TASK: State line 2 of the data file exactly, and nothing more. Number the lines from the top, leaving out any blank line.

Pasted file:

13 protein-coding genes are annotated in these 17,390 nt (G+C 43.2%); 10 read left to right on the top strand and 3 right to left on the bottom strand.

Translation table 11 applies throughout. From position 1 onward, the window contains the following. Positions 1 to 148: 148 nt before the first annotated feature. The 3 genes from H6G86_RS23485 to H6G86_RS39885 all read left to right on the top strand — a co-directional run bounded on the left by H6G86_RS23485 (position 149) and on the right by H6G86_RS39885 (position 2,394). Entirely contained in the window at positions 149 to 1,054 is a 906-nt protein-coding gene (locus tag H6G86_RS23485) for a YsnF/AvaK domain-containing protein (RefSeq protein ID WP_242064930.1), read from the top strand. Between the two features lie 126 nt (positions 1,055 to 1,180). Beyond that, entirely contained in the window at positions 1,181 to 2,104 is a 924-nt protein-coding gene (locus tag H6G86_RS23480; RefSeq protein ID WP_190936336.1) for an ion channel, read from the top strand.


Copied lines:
Translation table 11 applies throughout. From position 1 onward, the window contains the following. Positions 1 to 148: 148 nt before the first annotated feature. The 3 genes from H6G86_RS23485 to H6G86_RS39885 all read left to right on the top strand — a co-directional run bounded on the left by H6G86_RS23485 (position 149) and on the right by H6G86_RS39885 (position 2,394). Entirely contained in the window at positions 149 to 1,054 is a 906-nt protein-coding gene (locus tag H6G86_RS23485) for a YsnF/AvaK domain-containing protein (RefSeq protein ID WP_242064930.1), read from the top strand. Between the two features lie 126 nt (positions 1,055 to 1,180). Beyond that, entirely contained in the window at positions 1,181 to 2,104 is a 924-nt protein-coding gene (locus tag H6G86_RS23480; RefSeq protein ID WP_190936336.1) for an ion channel, read from the top strand.